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grover technology - Subscribe
The progression that we’ve made in researching and developing modern inventions has resulted in a variety of technological advancements in fields such as medicine/health, recreation, transportation, as well as many more. But have all of those “progressions” really benefitted us, or have they only raised our dependency for ring-tones, flip-up display, false internet identities, and a longer-lasting erection? Some say we’ve come a long way with technology. Other’s disagree and say that it’s doomed us all like a plague. One thing’s for sure, and I’m sure most can agree with, is that technology, no matter how good and beneficial it’s suppose to be, is absolutely annoying Sure, I’m a hypocrite, as I sit here and type on my computer so I can post this paper on an internet “blog” site. But don’t think for a second that I’m not aggravated There have been many of times that my computer, and the internet as well, has made me irate to the point of wanting to throw my shit straight out the window.
The home PC is easily one of the most hated advancements, yet at the same time, are probably one of the quickest progressing technological advancements ever. It seems like the instance some new program comes out someone figures out how to “hack” in and fuck everything up. With the past decade’s advancement with the internet, there’s has been a lot of money made in PC security, and internet security companies. But even with an expensive security program, my PC is still vulnerable to viruses, worms, moles, bugs, and all sorts of other animals, infections, and infestations. And the price for these programs consistently goes up as we “progress”. And some might argue that technology is also an advancement for our economy. But if it puts people out of work, that leaves the job market solely to tech-trained candidates. This would mean that after getting laid off, one would need to go back to school, or take some classes of some sort, which costs money. But “advancement” causes a rise in tuition, and instructors become limited, therefore becomes difficult to become a candidate in a technological job market. So, unemployment rises, costs go up, and we continue to “progress”.
I tell you another progression that was doomed from the start is the pharmaceutical industry. And it’s just my opinion, but I think this all started with MKULTRA. Now we have pills for everything. And if for some reason we don’t, we have surgery! “Progression” and “advancement” has given us means for altering physical features for personal enjoyment. But of course, because it’s a technological advancement, it costs an arm and a leg to get a new face. Which, in my opinion, if someone wants a new nostril, or a bigger smile, or a permanent wink, they should have to pay. I just think it messed up we have to charge so much for a new heart, or even a doctor visit.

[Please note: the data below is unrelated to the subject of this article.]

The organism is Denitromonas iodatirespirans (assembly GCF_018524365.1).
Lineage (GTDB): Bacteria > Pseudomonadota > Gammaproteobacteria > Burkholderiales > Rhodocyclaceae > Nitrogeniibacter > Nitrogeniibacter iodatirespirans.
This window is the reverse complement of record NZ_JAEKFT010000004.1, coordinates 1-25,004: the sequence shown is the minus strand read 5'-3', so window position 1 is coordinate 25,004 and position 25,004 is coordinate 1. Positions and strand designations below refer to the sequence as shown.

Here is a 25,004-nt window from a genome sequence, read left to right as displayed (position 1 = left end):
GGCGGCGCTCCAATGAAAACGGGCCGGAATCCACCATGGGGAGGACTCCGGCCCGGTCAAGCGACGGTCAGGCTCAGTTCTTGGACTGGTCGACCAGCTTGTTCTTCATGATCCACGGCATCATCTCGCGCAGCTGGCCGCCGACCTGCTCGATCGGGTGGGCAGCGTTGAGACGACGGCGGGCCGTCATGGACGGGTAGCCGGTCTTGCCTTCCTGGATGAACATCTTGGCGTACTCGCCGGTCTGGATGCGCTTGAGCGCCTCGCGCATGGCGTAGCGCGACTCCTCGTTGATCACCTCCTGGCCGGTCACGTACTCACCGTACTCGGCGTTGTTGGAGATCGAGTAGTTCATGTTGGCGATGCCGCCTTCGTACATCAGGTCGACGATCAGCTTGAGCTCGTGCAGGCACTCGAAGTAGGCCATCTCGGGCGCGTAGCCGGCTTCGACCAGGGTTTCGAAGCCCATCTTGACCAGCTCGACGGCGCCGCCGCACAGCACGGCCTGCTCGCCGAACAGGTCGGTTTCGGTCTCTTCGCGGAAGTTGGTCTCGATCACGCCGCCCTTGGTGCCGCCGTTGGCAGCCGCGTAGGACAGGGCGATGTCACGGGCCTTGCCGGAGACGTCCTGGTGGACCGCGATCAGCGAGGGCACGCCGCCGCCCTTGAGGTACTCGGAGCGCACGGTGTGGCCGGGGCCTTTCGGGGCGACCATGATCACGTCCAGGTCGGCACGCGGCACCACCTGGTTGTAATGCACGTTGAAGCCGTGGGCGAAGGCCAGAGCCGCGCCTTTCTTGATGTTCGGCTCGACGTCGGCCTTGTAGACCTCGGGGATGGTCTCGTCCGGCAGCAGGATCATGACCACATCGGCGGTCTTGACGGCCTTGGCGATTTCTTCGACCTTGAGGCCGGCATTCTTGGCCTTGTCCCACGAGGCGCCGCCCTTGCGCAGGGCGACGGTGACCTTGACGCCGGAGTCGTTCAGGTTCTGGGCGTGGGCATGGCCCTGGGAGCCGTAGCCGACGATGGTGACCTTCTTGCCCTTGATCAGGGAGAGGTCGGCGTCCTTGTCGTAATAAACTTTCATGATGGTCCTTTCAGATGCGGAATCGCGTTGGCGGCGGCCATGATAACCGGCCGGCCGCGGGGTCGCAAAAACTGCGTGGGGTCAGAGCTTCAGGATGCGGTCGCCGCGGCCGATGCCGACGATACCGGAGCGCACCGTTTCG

Even aside from the cost of technological “advancement”, there’s the annoying stuff. Like those roller-shoes that jack-ass’s buy their kids. This idea was genius I remember when there was a day when kids didn’t wander off from their parents because they’d get their ass kicked. And for those kids that might stray, the parents had them on a harness. Now kids get roller-shoes so they can not only stray away from their parents, but also cause chaos. It’s kind of like those monkey’s with roller feet on that Oz movie. Chaotic That annoying invention made someone very rich, very fast. And what about the bright idea of having those coupon dispensers as you walk around the grocery store? I get enough wasted trees in my mailbox And what about all of these bull-shit products on T.V. at 3 in the morning? Who actually buys this crap? There’s even products for products. It’s called “accessorizing”. Just more “advancements” that allow for consumers to waste those little pieces of paper that come from that printing know.......our nation’s greatest “progression”.............the making of the dollar. Individually, we have shoved so much value into the dollar that now it costs more and more money for less and less product or service. It’s crazy to think that just in the last two decades, our cost of living has gone way up, and keeps rising. Hell, back in 1980 you could get a gallon of gas for just over a buck, milk for 2 bucks, and a new car for less than 8 grand. Now you gotta have almost 3 times that for a new car. And have you seen the cars that they’re coming out with these days, and the options and accessories that come with some of them? It’s ridiculous!
Just driving to the grocery store in one of these new cars is a technological adventure It’s as if the manufacturers want us to believe we’re going to the moon, with the buttons, lights, gauges, and all other sorts of “advanced accessorization”. And a lot of people don’t know how to operate half the stuff, and the other half are what some might consider to be “dumb technologies”. Some of those auto-accessories are dangerous if operated by the wrong people, which makes those advancements, not advancements, really. Don’t get me wrong, I like having my car (even though it is a “beater”), but does everyone really need one? I’ve seen some people out there that probably have trouble operating their T.V., much less a big-ass F-250.